Posted on: 14 October 2019 by Chloe Greenbank
Vienna Airport in Austria is building three new photovoltaic facilities with an output of 2,700kWp to complement the four plants that were installed in August 2019. The new units will be installed before the end of 2020 and this expansion of solar energy will help the airport reduce its CO2 emissions by about 1,800 tonnes per year.
The airport already produces about two million kilowatt hours of electricity annually thanks to its existing photovoltaic plants. With the new plants the airport will increase its yearly electricity generation to more than three million kilowatt hours. Ultimately the solar panel surface area will increase to about 16,000m², the equivalent of approximately the size of three soccer fields. Direct current generated by all the photovoltaic systems will be converted into alternating current by power inverters and fed into the airport’s power grid via transformer stations.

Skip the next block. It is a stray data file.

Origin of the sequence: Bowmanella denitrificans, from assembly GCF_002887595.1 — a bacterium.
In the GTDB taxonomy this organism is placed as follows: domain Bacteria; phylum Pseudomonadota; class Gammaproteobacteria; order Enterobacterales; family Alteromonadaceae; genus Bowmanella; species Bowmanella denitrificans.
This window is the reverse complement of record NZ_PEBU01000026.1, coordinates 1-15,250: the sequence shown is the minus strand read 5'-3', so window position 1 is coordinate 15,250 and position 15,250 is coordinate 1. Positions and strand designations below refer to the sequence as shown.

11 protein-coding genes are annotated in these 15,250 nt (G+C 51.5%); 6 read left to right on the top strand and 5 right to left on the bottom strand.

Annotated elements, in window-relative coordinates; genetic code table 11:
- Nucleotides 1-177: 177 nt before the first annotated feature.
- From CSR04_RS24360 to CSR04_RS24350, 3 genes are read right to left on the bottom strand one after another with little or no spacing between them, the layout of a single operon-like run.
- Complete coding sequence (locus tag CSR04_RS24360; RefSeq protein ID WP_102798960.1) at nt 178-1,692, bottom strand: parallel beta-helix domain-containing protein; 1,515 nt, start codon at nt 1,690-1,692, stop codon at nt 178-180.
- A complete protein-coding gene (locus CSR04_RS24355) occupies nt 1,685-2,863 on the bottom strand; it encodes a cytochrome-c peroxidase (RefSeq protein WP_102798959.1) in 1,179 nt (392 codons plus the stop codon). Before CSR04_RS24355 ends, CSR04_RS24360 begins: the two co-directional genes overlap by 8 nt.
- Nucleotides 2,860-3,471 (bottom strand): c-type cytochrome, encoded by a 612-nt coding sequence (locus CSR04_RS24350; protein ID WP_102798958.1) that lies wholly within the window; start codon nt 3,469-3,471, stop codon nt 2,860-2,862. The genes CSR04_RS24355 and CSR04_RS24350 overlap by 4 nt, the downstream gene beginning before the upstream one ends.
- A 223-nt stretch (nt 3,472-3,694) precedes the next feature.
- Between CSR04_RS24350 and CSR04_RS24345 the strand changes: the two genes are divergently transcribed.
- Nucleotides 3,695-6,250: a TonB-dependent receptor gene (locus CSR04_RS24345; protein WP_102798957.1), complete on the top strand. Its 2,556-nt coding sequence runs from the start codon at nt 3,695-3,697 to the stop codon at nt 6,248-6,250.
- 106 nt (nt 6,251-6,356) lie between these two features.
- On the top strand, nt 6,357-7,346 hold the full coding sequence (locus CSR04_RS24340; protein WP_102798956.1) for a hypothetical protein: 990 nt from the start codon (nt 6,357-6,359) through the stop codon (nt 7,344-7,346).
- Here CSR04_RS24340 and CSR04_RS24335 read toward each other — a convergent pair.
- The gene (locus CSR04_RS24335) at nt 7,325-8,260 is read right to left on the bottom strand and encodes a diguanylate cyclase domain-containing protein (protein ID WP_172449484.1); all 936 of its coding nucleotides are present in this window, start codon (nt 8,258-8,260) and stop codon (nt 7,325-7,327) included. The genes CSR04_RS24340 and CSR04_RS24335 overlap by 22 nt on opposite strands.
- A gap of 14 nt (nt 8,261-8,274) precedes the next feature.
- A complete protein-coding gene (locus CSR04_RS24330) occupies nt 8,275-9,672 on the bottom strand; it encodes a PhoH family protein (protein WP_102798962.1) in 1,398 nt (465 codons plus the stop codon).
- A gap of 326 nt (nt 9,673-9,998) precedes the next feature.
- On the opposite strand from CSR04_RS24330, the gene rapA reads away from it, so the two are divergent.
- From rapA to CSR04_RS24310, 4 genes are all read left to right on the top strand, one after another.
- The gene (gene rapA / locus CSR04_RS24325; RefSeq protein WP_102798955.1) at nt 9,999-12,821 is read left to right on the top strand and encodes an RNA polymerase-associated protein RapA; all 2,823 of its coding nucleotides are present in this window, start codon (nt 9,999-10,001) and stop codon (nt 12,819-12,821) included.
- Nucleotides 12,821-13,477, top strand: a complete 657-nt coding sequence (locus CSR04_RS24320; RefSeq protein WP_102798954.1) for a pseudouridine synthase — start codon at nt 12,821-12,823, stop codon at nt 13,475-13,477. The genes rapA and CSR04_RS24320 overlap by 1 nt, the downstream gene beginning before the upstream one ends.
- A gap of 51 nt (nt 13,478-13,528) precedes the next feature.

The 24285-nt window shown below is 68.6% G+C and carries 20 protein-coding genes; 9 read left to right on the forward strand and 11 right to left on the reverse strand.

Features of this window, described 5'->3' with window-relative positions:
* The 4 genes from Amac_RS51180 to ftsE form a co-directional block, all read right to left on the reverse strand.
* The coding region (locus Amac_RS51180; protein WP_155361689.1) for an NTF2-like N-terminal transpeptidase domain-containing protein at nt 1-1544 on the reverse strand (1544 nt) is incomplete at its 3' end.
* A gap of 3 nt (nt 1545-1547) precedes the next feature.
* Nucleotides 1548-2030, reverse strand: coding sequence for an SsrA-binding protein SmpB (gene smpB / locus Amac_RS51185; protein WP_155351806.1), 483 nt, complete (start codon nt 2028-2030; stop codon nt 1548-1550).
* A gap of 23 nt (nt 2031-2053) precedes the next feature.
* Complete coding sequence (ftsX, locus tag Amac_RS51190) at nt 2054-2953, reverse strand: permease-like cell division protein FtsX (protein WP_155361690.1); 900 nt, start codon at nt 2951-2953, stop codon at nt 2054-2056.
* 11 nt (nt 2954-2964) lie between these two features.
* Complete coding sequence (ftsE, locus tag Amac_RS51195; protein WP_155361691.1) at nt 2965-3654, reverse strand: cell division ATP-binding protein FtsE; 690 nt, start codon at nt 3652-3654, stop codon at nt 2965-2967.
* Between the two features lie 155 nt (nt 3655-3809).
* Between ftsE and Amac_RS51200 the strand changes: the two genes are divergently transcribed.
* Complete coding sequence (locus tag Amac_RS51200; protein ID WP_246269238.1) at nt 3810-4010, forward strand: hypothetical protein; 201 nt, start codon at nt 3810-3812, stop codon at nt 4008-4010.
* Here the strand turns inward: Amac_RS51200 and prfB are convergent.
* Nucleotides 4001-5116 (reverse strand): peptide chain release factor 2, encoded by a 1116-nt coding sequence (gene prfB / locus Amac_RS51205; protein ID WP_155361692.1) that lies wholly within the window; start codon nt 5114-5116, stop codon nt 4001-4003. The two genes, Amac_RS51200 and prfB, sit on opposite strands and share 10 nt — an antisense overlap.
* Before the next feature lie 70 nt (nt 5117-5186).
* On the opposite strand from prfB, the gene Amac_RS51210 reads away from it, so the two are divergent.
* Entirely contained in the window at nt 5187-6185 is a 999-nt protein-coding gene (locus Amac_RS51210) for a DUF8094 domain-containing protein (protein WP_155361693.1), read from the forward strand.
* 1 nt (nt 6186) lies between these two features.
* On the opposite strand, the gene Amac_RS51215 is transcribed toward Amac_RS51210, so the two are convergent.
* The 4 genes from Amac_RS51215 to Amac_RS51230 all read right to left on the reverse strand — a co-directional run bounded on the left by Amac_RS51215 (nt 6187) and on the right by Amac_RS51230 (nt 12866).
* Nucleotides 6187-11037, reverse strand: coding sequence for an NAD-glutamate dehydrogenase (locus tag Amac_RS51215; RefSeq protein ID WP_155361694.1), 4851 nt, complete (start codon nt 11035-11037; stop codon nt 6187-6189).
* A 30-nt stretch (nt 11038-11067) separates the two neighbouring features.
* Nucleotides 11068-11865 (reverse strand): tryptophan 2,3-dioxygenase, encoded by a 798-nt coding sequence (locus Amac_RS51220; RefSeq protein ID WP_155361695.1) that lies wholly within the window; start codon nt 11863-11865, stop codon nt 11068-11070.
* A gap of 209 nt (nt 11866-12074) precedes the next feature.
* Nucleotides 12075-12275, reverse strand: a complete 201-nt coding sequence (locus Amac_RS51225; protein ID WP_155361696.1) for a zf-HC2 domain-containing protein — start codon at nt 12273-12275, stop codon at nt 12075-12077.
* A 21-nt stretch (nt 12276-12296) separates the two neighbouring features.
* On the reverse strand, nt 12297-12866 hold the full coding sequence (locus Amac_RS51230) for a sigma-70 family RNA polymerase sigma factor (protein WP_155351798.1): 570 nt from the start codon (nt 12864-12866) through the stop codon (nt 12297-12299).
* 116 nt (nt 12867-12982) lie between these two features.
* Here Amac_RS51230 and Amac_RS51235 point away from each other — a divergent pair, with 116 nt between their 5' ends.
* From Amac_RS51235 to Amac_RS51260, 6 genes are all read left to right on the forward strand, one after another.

“We have already cut CO2 emissions by 70% and energy consumption by 40% since 2011. This is good, but not good enough,” said Günther Ofner, member of the management board of Flughafen Wien AG. “We have a clearly defined objective to become one of hte very first large CO2 neutral airports before 2030. Our own electricity production will play a major role in these efforts. For this reason, we are expanding the number of photovoltaic plants from four to seven next year.”
Vienna Airport’s solar powered drive is all part of its agenda to tackle climate change and environmental management. Other initiatives include expanding its fleet of 380 electric powered vehicles and the sustainable design and construction of future buildings on the airport site. In addition business trips taken by airport employees are offset with the purchase of CO2 credits.